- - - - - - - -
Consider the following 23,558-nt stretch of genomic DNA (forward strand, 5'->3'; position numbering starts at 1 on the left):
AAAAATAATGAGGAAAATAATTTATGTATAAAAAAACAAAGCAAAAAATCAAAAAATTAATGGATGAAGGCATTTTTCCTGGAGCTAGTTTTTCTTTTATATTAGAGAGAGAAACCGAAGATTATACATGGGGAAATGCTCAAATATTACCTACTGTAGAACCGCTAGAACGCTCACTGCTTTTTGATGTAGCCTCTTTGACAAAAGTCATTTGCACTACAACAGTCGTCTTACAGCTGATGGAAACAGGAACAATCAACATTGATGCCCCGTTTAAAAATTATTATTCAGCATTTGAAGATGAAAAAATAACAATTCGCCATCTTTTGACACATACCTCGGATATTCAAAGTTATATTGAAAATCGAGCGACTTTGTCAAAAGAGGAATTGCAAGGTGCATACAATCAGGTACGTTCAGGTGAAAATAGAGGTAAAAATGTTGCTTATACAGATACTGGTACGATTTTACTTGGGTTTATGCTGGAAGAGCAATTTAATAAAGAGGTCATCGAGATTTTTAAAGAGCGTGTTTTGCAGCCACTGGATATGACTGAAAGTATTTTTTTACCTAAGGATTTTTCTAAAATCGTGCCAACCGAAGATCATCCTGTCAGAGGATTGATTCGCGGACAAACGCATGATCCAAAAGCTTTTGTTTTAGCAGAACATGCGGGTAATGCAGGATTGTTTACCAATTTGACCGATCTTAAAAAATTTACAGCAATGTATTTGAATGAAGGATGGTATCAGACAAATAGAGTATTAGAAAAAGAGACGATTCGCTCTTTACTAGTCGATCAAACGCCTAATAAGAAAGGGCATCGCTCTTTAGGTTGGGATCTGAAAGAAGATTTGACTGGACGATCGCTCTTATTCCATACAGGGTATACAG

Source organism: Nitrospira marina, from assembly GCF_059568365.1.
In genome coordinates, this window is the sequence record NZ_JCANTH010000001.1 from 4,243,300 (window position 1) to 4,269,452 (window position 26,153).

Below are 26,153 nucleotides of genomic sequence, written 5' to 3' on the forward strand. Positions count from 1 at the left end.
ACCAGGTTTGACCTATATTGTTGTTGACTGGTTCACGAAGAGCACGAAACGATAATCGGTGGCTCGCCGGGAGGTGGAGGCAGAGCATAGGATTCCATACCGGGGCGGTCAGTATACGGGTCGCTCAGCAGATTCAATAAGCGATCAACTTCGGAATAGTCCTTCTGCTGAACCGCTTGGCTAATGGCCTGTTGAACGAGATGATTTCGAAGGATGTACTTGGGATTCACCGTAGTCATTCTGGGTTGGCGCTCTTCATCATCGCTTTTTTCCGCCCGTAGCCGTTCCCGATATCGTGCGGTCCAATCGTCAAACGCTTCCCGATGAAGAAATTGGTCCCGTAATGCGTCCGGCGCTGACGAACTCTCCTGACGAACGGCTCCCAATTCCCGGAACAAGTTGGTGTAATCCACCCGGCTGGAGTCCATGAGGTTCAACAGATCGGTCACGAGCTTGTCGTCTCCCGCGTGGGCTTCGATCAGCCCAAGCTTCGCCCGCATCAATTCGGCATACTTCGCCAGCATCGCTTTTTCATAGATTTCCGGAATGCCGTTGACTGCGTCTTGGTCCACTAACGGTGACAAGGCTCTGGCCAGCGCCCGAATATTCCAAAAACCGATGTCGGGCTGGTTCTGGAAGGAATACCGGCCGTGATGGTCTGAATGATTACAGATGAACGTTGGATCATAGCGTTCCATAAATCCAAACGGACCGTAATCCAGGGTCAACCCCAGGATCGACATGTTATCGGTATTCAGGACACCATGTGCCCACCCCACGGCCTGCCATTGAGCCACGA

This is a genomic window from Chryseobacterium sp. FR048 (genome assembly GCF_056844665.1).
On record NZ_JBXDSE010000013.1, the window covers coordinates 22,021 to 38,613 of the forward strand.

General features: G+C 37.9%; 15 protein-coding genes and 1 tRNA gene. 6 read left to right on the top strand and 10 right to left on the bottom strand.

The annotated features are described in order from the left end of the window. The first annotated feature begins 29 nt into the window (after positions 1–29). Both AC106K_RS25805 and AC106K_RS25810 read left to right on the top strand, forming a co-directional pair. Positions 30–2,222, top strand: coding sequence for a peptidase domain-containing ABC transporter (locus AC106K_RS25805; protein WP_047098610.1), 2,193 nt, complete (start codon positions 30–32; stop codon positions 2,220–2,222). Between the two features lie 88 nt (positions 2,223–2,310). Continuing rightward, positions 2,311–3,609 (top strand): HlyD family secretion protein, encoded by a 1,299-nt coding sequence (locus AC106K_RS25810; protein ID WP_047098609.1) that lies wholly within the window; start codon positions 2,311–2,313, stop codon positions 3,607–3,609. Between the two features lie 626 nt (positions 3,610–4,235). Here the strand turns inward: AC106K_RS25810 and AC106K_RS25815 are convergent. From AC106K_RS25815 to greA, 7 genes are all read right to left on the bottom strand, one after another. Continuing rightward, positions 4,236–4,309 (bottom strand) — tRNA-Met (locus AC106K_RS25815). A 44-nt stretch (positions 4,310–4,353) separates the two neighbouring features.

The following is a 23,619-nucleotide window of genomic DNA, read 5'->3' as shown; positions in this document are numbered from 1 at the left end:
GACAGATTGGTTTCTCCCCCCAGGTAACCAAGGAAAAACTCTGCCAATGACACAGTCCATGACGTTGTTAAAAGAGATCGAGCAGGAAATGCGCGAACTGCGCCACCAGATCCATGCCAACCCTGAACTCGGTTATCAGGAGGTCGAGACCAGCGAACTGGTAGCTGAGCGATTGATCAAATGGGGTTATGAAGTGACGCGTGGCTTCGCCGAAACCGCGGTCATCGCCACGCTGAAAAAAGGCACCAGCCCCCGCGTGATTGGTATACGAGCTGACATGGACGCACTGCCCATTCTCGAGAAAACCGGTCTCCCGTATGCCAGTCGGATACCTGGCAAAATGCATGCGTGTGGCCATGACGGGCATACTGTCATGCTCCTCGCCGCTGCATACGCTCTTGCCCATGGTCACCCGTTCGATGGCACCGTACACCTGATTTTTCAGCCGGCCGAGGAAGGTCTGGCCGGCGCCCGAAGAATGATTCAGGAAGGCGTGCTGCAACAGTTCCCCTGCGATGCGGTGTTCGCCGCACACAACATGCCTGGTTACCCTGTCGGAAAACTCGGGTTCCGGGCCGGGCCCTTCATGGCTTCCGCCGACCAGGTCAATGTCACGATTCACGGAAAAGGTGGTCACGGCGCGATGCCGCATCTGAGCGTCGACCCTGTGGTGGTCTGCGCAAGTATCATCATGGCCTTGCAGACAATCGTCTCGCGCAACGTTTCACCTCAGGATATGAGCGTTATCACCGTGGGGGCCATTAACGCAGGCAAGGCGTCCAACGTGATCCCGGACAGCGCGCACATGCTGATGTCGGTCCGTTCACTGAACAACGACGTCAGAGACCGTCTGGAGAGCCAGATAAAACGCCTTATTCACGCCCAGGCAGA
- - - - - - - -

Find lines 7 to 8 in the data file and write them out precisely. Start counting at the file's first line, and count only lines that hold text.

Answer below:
This is a genomic window from Chryseobacterium sp. FR048 (genome assembly GCF_056844665.1).
On record NZ_JBXDSE010000013.1, the window covers coordinates 22,021 to 38,613 of the forward strand.